I promised to get to the Mavericks. Thirteen-year veteran Zaza Pachulia has historically been a mere role-player; center depth at a position where most teams lack even a competent starter. But the Georgian-born Pachulia, acquired by the Mavericks in July for a second-round draft pick, has experienced a rejuvenation in Dallas. Good for a nightly double-double in points and rebounds, Pachulia has started 42 of Dallas’s 44 games this season, and is an integral piece of the team’s surprisingly good showing this season (the Mavs are currently the five seed in the West). He’s also been much more efficient this season, with a higher player efficiency rating than both Tim Duncan and Marc Gasol, and a top-ten rebound rate.
It’s odd that it would take a player a decade-plus to figure it out in the NBA, but this change of scenery, a chance to start, and a new system under Rick Carlisle (more on him in a second) makes Pachulia a shoo-in for the award that has always seemed like kind of a backhanded compliment. (You used to be dead cap space, and now you’re a borderline All-Star!)
Speaking of, Mr. November Wyclef Jean is campaigning for a Pachulia appearance in next month’s All-Star Game in Toronto. When a Fugee gets involved, perhaps the hype is real.
How many times has Manu Ginobili won this award? Five? Eight?
Once. A prolific scorer and the greatest flopper in league history, Ginobili was built to win this award on a consistently deep Spurs team. In Memphis or Milwaukee he’d have been a starter, but less effective as such. For the past 15 years, the Argentinian guard has mostly come off the bench, his fresh legs capitalized upon in the Spurs’ second unit and a way to keep starting-quality talent on the floor seemingly all game. This season is no different. Although Ginobili’s minutes have dipped in the last few seasons, he’s remained remarkably efficient, according to advanced statistics. His PER is hovering just below 20 this season, just behind fellow shooting guard Dwyane Wade and above Klay Thompson.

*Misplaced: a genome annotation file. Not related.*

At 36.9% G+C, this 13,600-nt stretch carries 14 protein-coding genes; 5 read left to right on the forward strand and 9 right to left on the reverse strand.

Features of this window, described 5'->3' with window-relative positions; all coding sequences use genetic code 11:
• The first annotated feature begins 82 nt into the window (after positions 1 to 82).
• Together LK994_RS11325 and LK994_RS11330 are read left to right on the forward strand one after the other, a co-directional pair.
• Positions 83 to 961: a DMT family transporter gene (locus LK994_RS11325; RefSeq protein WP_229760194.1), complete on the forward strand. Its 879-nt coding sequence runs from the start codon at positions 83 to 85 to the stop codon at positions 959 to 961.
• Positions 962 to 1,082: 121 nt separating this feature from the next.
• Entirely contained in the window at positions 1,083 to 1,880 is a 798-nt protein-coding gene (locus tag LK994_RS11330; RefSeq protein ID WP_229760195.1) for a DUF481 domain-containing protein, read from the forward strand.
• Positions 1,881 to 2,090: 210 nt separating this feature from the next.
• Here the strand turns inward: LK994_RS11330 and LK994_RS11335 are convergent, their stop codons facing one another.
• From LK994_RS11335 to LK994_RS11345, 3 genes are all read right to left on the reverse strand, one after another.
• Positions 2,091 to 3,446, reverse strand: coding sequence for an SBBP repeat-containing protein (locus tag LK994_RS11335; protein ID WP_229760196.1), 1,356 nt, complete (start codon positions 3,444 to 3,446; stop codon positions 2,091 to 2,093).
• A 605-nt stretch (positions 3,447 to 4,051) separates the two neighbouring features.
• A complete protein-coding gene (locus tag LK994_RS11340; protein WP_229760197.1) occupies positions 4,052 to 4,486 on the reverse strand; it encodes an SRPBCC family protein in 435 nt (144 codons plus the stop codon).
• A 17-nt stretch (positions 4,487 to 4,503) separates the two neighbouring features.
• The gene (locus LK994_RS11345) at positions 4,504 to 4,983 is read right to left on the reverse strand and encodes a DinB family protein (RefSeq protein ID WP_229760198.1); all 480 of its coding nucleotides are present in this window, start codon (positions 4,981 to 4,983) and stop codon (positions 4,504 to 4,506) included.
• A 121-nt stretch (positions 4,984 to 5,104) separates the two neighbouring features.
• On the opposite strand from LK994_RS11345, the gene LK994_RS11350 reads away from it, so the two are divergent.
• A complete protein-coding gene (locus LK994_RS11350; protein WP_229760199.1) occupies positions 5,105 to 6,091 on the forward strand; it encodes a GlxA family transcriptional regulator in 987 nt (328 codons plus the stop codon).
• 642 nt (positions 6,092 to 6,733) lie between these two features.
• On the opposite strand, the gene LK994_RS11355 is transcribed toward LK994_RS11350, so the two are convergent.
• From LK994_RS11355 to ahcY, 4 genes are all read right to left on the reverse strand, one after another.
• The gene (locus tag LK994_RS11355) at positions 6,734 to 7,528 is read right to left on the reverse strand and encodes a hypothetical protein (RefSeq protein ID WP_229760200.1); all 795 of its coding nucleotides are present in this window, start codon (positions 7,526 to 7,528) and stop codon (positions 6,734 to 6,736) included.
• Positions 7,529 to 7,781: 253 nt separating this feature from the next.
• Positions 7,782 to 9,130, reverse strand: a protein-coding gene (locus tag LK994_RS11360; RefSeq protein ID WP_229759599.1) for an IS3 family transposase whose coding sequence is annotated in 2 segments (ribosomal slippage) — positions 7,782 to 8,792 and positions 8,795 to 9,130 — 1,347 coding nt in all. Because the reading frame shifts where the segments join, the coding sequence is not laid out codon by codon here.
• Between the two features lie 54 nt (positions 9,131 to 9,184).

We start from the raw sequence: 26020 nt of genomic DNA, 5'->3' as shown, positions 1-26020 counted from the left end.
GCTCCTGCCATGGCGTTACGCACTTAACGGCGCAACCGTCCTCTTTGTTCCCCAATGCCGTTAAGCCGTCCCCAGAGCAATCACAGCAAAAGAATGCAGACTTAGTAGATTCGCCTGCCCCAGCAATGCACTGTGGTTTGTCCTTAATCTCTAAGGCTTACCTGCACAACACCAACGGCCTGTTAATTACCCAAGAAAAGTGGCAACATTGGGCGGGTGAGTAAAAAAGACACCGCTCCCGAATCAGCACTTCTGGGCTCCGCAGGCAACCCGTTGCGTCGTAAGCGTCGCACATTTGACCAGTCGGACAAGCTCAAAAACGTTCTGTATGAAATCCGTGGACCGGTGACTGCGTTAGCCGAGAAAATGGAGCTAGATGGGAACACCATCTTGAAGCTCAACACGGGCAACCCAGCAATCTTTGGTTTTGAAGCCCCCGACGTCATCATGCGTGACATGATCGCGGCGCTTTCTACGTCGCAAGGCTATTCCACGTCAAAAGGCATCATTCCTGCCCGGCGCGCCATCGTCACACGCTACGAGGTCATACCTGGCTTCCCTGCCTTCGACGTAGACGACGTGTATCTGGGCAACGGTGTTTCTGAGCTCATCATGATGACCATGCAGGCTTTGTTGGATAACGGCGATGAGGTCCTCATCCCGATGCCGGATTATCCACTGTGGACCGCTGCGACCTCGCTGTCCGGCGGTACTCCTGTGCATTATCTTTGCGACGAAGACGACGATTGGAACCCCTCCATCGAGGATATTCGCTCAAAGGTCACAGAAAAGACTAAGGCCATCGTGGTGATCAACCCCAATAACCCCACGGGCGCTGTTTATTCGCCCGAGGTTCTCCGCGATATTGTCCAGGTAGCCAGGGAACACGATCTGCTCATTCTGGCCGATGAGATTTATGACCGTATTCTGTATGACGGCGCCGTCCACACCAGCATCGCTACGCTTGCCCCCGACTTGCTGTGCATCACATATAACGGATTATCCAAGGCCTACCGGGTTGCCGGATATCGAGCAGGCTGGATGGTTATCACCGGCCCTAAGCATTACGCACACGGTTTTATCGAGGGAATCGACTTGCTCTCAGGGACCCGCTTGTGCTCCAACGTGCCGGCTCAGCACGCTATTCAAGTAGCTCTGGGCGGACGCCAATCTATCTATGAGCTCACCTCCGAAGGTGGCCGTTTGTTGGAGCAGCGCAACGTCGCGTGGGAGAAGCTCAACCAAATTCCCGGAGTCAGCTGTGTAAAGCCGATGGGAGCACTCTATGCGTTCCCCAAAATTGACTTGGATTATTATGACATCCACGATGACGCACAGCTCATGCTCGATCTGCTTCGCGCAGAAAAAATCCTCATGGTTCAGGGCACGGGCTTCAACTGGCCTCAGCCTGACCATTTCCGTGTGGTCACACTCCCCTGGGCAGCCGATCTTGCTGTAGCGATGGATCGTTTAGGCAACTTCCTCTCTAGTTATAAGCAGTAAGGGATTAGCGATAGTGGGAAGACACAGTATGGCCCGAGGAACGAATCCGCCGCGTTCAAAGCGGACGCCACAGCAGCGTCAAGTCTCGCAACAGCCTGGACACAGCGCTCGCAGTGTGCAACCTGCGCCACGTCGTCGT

This could also be a legacy awarding, just like how the poet Kobe Bryant will start for the West in the All-Star Game next month. Ginobili might take this one partially on reputation.
Rookie of the Year
This award is undoubtedly going to the Knicks’ Kristaps Porzingis or the Timberwolves’ Karl Anthony-Towns, but based on his Lisztomania-worthyappearance at a San Antonio Wingstop last week and his debasing of Jeremy Evans with this dunk, Boban Marjanovic at least deserves consideration.
Coach of the Year
Spurs coach Gregg Popovich should win this award annually for guiding the Spurs to top-three Western Conference finishes every year since Titanic was released in theaters and for his cutting witticisms in the face of absurd, inane mid-game questions. But he won’t win this year based on the same rationale that gave Karl Malone the MVP award in 1997—because voters grew tired of writing “Michael Jeffrey Jordan” on ballots. Pop is a given every spring.
Mavericks coach Rick Carlisle, winner of the award in 2002 as coach of the Detroit Pistons, should be in serious consideration. The Mavericks currently sit, as I mentioned above, as the five-seed in the West, just below the Clippers—and the team doesn’t have a Curry or Leonard or Russell Westbrook-type playmaker. Dirk Nowitzki, as good as he’s been early this season, isn’t pre-grifted Dirk. Carlisle has transformed castoffs Pachulia and former Nets point guard Deron Williams into borderline All-Stars.
Carlisle has, at times, taken a page out of Pop’s playbook this season, resting his stars—to their chagrin—on the tail end of back-to-back games. Carlisle understands the grind of the 82-game slate and is playing for the playoffs. With the roster he trotted out on opening night, no one thought the Mavs would be sniffing the top of the Western Conference. And yet, here they are. That’s on Carlisle.
Although a six-award parlay in which Stephan Curry doesn’t win the MVP this season is a bet any Vegas bookie would trample their grandmother to take, it’s a testament to how proficient the Texas teams have been this season in the Western Conference. Except the Rockets. Again, sorry Rockets.